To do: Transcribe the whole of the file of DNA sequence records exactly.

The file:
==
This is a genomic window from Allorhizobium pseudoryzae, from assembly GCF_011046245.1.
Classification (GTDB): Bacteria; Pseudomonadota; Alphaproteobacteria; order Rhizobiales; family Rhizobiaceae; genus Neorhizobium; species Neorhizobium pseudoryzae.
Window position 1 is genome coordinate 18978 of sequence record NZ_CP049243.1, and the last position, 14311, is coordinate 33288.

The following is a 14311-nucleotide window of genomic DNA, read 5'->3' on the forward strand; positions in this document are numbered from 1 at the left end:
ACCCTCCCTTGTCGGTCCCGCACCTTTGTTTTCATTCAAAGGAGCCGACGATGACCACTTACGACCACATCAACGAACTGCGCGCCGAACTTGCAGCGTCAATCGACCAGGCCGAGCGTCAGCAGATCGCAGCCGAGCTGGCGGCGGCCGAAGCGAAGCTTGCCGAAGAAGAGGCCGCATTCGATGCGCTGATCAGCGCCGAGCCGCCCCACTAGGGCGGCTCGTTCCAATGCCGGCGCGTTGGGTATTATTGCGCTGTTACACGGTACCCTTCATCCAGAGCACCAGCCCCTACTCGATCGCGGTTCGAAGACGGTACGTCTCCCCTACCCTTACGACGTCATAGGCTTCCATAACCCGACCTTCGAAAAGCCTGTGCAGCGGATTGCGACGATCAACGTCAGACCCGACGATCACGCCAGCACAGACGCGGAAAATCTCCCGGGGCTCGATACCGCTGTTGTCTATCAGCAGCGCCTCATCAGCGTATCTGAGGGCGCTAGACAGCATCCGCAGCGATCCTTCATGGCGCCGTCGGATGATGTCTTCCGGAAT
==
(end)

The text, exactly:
This is a genomic window from Allorhizobium pseudoryzae, from assembly GCF_011046245.1.
Classification (GTDB): Bacteria; Pseudomonadota; Alphaproteobacteria; order Rhizobiales; family Rhizobiaceae; genus Neorhizobium; species Neorhizobium pseudoryzae.
Window position 1 is genome coordinate 18978 of sequence record NZ_CP049243.1, and the last position, 14311, is coordinate 33288.

The following is a 14311-nucleotide window of genomic DNA, read 5'->3' on the forward strand; positions in this document are numbered from 1 at the left end:
ACCCTCCCTTGTCGGTCCCGCACCTTTGTTTTCATTCAAAGGAGCCGACGATGACCACTTACGACCACATCAACGAACTGCGCGCCGAACTTGCAGCGTCAATCGACCAGGCCGAGCGTCAGCAGATCGCAGCCGAGCTGGCGGCGGCCGAAGCGAAGCTTGCCGAAGAAGAGGCCGCATTCGATGCGCTGATCAGCGCCGAGCCGCCCCACTAGGGCGGCTCGTTCCAATGCCGGCGCGTTGGGTATTATTGCGCTGTTACACGGTACCCTTCATCCAGAGCACCAGCCCCTACTCGATCGCGGTTCGAAGACGGTACGTCTCCCCTACCCTTACGACGTCATAGGCTTCCATAACCCGACCTTCGAAAAGCCTGTGCAGCGGATTGCGACGATCAACGTCAGACCCGACGATCACGCCAGCACAGACGCGGAAAATCTCCCGGGGCTCGATACCGCTGTTGTCTATCAGCAGCGCCTCATCAGCGTATCTGAGGGCGCTAGACAGCATCCGCAGCGATCCTTCATGGCGCCGTCGGATGATGTCTTCCGGAAT